One leader of the real estate industry explains why a potential increase to the capital gains tax on second homes is a bad idea.
Investors have one influential voice in their corner.
“I think it’s a horrible idea. The proposed change would be a huge change in Canadian taxation policy. It would hurt employment. It’s just generally bad for the economy. It flies in the face of the innovation focus of the economy that the prime minister wants to build,” Phil Soper, president or Royal LePage, told Canadian Real Estate Wealth. “It’s bad policy, specifically the rationale the Finance Minister put forward. I don’t think it would help Toronto home prices. The portion of the market that is tied to home flipping or short-term speculators … that’s a very small portion of the market. Of any market in Canada.”
Ontario Finance Minister Charles Sousa is urging the government to crack down on speculative housing investing by increasing taxes on profits.
In a letter to Finance Minister Bill Morneau, Sousa argued hiking the taxable amount above 50% would discourage investors to purchase homes on speculation. It’s one way to address ever-increasing housing prices in the country’s hottest housing market and thus help first-time homebuyers currently priced out of the market break in.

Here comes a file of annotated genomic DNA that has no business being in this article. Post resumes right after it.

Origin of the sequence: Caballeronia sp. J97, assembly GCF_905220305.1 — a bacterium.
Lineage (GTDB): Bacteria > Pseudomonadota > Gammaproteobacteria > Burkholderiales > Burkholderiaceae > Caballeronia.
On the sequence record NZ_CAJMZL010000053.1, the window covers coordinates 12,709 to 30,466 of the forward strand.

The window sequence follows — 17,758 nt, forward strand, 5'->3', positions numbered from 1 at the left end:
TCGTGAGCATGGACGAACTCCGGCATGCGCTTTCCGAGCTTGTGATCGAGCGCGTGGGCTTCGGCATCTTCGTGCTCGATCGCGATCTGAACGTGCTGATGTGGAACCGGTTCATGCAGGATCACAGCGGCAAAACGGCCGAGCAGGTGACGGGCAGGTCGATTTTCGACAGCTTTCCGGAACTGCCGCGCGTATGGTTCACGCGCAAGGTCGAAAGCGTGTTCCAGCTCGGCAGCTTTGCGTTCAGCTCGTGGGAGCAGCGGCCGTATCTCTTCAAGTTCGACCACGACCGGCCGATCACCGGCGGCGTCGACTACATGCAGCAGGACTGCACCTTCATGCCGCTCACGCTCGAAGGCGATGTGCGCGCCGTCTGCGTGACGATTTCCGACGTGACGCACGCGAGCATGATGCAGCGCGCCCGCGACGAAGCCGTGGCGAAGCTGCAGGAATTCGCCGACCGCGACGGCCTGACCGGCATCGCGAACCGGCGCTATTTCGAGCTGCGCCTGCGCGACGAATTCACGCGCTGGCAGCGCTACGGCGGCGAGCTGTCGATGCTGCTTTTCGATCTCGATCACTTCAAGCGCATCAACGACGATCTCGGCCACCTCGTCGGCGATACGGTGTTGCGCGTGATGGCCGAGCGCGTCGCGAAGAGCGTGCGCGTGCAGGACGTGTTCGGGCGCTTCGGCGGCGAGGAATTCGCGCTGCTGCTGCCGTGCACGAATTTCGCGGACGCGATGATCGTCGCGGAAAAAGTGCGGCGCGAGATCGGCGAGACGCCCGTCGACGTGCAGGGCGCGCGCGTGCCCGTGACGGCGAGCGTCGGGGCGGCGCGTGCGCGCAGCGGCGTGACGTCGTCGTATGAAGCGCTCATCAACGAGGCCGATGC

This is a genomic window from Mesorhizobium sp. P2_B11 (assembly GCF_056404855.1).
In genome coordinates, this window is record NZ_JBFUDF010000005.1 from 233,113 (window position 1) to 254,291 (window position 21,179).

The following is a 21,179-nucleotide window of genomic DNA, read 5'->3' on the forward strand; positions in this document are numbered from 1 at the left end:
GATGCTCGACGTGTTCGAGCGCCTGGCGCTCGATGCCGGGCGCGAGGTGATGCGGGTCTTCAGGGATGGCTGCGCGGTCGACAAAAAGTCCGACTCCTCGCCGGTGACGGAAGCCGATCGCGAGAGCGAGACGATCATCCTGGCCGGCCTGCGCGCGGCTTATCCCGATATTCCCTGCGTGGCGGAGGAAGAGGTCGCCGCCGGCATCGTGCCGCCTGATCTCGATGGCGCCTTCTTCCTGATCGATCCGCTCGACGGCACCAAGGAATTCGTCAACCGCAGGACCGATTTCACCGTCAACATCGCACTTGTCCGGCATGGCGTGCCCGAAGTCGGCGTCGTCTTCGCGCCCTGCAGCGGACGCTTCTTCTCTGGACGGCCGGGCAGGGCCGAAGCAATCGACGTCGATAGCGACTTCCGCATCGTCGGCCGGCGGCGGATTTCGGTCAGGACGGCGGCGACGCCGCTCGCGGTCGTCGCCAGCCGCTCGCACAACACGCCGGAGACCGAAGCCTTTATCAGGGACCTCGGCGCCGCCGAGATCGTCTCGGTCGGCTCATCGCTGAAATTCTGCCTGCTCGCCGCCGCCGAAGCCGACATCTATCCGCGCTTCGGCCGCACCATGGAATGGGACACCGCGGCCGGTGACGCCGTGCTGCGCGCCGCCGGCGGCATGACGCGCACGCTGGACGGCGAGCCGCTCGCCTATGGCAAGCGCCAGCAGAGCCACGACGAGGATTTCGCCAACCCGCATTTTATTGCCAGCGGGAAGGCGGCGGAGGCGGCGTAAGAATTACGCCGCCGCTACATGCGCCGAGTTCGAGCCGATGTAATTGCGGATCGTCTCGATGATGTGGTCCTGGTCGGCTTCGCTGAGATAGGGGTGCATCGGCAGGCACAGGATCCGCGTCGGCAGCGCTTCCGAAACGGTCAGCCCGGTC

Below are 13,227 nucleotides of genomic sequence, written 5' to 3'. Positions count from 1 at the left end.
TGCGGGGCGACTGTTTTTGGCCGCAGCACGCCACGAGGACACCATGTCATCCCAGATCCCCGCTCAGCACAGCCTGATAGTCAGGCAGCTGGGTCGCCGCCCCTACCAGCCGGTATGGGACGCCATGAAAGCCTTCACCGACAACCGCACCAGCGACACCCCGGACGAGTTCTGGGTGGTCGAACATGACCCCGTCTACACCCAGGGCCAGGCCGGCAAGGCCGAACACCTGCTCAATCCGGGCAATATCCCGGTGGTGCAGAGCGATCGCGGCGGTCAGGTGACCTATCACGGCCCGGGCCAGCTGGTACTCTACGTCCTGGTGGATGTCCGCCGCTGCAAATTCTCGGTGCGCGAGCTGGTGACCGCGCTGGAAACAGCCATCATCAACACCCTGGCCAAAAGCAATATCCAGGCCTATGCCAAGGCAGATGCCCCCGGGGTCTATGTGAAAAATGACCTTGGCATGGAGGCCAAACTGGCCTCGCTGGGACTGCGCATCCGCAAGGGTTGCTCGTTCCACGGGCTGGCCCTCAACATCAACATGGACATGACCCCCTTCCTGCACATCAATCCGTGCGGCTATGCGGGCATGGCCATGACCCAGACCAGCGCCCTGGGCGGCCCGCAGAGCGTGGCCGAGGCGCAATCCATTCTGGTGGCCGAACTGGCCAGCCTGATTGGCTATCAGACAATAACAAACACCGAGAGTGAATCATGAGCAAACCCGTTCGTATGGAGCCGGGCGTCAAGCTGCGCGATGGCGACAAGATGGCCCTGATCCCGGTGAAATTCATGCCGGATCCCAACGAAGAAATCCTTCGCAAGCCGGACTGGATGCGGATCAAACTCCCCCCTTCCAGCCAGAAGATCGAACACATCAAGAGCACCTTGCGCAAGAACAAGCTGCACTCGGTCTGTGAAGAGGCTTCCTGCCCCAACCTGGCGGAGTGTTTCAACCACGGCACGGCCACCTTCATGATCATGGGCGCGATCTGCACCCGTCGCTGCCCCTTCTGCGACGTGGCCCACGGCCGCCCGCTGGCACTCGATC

“My primary focus is to address the concerns of middle class Canadians who are worried about buying their first home,” Sousa wrote in the letter. “Additionally, it is important that the housing market remains stable, meaning that borrowers and lenders are resilient and able to withstand economic shocks.”
Under the current policy, capital gains tax is charged on 50% of home sale profits unless it’s a principal residence.
Starting this year, Canadians have to fill out an extra section on their tax return, the Schedule 3 “Capital Gains (or Losses)” in order to claim their principal residence and earn a tax break. Homeowners will provide information on the date of acquisition, the address, as well as other details for any sold home claimed a principal residence.